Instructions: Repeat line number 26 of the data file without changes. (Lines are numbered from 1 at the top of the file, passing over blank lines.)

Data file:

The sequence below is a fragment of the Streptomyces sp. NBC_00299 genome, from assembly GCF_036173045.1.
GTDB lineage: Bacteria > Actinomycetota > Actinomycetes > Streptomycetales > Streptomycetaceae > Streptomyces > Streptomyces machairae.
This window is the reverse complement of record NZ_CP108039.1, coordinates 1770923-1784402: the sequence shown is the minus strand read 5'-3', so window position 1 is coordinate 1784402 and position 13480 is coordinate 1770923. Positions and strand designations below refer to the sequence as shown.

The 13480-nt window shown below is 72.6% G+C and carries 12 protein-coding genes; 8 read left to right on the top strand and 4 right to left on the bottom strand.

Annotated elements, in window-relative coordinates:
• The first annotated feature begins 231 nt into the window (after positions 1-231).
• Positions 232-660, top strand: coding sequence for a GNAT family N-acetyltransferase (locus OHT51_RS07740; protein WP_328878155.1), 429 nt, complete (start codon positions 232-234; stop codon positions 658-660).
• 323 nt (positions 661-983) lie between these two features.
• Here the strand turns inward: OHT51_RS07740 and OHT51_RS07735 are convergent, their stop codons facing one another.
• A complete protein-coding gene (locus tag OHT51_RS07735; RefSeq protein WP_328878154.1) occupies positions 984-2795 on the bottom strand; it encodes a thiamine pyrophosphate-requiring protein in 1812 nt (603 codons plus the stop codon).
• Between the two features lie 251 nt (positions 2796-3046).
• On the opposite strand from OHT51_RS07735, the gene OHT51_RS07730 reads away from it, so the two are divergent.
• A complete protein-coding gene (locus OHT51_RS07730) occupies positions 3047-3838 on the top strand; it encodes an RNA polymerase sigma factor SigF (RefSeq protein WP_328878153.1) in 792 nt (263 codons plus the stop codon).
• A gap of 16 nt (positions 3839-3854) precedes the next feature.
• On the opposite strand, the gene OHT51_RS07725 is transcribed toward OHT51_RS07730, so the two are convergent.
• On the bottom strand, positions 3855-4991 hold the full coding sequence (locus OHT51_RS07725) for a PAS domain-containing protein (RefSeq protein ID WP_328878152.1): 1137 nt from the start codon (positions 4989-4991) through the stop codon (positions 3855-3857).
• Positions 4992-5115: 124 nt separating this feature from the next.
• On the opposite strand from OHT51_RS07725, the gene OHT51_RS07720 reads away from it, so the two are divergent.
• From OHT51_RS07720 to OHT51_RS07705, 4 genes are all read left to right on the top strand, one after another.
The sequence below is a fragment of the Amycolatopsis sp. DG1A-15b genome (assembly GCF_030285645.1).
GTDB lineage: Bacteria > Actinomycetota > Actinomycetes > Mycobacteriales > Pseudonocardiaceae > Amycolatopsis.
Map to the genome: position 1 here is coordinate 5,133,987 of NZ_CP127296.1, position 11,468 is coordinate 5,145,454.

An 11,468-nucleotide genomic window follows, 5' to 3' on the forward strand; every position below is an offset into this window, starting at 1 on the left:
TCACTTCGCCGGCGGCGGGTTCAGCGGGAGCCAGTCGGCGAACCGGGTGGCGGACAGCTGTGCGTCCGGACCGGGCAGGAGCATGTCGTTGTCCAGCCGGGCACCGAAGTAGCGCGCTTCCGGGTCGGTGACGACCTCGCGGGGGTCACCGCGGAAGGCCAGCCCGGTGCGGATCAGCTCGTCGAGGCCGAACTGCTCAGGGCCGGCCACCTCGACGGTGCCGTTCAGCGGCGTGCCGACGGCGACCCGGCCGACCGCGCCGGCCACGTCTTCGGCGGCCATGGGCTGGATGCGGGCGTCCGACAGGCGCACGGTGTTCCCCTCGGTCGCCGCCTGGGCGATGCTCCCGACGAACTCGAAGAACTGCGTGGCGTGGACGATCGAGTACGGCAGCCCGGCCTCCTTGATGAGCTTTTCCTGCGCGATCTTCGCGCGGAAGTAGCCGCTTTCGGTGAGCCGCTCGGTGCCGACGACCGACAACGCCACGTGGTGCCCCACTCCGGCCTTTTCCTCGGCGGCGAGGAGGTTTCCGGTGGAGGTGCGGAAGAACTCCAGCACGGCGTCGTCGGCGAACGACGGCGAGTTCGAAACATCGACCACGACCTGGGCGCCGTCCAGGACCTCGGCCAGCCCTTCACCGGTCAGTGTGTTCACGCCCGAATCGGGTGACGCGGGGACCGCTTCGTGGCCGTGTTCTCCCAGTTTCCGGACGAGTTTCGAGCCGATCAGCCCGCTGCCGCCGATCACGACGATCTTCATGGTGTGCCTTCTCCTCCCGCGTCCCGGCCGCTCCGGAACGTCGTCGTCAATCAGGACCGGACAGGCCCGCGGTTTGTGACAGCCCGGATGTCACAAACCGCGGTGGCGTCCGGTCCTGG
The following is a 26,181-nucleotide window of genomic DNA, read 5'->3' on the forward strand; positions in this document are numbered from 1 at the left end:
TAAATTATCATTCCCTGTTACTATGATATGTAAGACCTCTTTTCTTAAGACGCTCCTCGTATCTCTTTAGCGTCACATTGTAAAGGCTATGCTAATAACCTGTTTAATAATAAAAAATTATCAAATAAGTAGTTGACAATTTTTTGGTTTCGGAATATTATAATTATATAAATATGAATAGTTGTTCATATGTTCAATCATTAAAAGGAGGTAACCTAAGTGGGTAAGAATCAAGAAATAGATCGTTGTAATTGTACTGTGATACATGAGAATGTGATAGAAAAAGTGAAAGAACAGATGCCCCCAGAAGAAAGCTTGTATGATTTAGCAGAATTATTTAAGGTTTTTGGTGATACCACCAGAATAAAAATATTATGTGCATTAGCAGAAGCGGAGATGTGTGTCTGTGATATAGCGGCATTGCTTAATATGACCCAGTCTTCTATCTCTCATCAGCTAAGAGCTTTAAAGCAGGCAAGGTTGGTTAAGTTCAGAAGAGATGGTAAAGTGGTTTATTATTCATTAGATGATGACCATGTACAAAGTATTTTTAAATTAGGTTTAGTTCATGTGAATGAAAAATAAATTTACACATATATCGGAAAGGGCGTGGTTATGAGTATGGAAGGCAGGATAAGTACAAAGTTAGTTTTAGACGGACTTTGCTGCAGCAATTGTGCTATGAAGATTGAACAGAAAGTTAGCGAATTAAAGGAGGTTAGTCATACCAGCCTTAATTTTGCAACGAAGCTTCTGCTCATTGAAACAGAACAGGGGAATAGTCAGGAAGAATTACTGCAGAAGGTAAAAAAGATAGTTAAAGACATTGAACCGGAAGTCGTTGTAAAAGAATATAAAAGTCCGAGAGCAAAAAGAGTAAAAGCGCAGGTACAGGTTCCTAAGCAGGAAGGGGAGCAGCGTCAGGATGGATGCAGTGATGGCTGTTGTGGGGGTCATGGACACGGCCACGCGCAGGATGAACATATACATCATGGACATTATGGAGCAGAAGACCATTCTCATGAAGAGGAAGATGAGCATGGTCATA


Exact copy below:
TAAATTATCATTCCCTGTTACTATGATATGTAAGACCTCTTTTCTTAAGACGCTCCTCGTATCTCTTTAGCGTCACATTGTAAAGGCTATGCTAATAACCTGTTTAATAATAAAAAATTATCAAATAAGTAGTTGACAATTTTTTGGTTTCGGAATATTATAATTATATAAATATGAATAGTTGTTCATATGTTCAATCATTAAAAGGAGGTAACCTAAGTGGGTAAGAATCAAGAAATAGATCGTTGTAATTGTACTGTGATACATGAGAATGTGATAGAAAAAGTGAAAGAACAGATGCCCCCAGAAGAAAGCTTGTATGATTTAGCAGAATTATTTAAGGTTTTTGGTGATACCACCAGAATAAAAATATTATGTGCATTAGCAGAAGCGGAGATGTGTGTCTGTGATATAGCGGCATTGCTTAATATGACCCAGTCTTCTATCTCTCATCAGCTAAGAGCTTTAAAGCAGGCAAGGTTGGTTAAGTTCAGAAGAGATGGTAAAGTGGTTTATTATTCATTAGATGATGACCATGTACAAAGTATTTTTAAATTAGGTTTAGTTCATGTGAATGAAAAATAAATTTACACATATATCGGAAAGGGCGTGGTTATGAGTATGGAAGGCAGGATAAGTACAAAGTTAGTTTTAGACGGACTTTGCTGCAGCAATTGTGCTATGAAGATTGAACAGAAAGTTAGCGAATTAAAGGAGGTTAGTCATACCAGCCTTAATTTTGCAACGAAGCTTCTGCTCATTGAAACAGAACAGGGGAATAGTCAGGAAGAATTACTGCAGAAGGTAAAAAAGATAGTTAAAGACATTGAACCGGAAGTCGTTGTAAAAGAATATAAAAGTCCGAGAGCAAAAAGAGTAAAAGCGCAGGTACAGGTTCCTAAGCAGGAAGGGGAGCAGCGTCAGGATGGATGCAGTGATGGCTGTTGTGGGGGTCATGGACACGGCCACGCGCAGGATGAACATATACATCATGGACATTATGGAGCAGAAGACCATTCTCATGAAGAGGAAGATGAGCATGGTCATA